Eating disorder cutoffs miss some of sickest patients

Eating disorder cutoffs miss some of sickest patients, Stanford/Packard study finds – Diagnostic cutoffs for anorexia nervosa and bulimia nervosa may be too strict, a study from the Stanford University School of Medicine and Lucile Packard Children’s Hospital has found.

New insights into anorexia nervosa

Review provides new insights into the causes of anorexia – individuals with anorexia have an imbalance between circuits in the brain that regulate reward and emotion. – New imaging technology provides insight into abnormalities in the brain circuitry of patients with anorexia nervosa (commonly known as anorexia) that may contribute to the puzzling symptoms found in people with the eating disorder.

Milkshakes are medicine for anorexic teens

Milkshakes Are Medicine for Anorexic Teens in Family-Based Outpatient Therapy. NIH-Funded Study at NewYork-Presbyterian/Westchester Compares Maudsley Approach With Family Systems Therapy. – Getting your teenager to drink a chocolate milkshake isn’t something most parents need to worry about. But this is just the approach used in one treatment for anorexia nervosa.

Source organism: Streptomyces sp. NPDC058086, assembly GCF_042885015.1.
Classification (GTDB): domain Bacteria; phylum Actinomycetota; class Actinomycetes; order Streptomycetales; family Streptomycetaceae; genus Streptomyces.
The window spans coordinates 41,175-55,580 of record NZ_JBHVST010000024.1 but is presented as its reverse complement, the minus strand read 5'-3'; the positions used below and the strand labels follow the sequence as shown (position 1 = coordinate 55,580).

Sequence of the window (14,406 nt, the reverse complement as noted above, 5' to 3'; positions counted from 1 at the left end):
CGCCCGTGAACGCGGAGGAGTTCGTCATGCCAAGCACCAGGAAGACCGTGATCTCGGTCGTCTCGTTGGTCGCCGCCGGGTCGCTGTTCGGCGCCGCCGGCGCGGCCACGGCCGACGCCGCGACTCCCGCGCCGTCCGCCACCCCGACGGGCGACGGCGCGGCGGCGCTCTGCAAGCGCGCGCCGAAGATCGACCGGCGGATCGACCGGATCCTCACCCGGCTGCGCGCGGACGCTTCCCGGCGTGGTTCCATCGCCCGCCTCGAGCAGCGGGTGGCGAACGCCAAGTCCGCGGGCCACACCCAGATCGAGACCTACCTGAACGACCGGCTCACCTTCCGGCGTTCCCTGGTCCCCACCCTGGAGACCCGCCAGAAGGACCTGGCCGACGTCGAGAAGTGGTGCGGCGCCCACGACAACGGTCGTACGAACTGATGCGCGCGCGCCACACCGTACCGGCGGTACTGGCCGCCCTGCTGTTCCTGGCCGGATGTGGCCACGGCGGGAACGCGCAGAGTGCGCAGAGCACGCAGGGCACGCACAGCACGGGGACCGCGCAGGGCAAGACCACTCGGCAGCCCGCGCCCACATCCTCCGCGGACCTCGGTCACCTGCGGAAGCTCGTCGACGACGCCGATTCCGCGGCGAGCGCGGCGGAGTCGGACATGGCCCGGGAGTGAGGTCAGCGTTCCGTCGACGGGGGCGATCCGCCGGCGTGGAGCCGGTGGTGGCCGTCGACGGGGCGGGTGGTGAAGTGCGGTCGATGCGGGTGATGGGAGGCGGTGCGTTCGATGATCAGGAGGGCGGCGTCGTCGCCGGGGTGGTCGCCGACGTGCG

New psychotherapy to treat eating disorder

More people with eating disorders could benefit from new psychotherapy – talking therapies – which aim to release them from obsessive feelings. – Wellcome Trust researchers have developed a new form of psychotherapy that has been shown to have the potential to treat more than eight out of ten cases of eating disorders in adults, a study out today reports.

Why some young women are at greater risk of developing anorexia nervosa

Young women with past anorexia nervosa show vastly different patterns of brain activity compared to similar women without the eating disorder.
– Even after more than a year of maintaining a normalized body weight, young women who recovered from anorexia nervosa show vastly different patterns of brain activity compared to similar women without the eating disorder, Walter H. Kaye, M.D., professor of psychiatry, University of Pittsburgh School of Medicine, and colleagues report in the December issue of the American Journal of Psychiatry.

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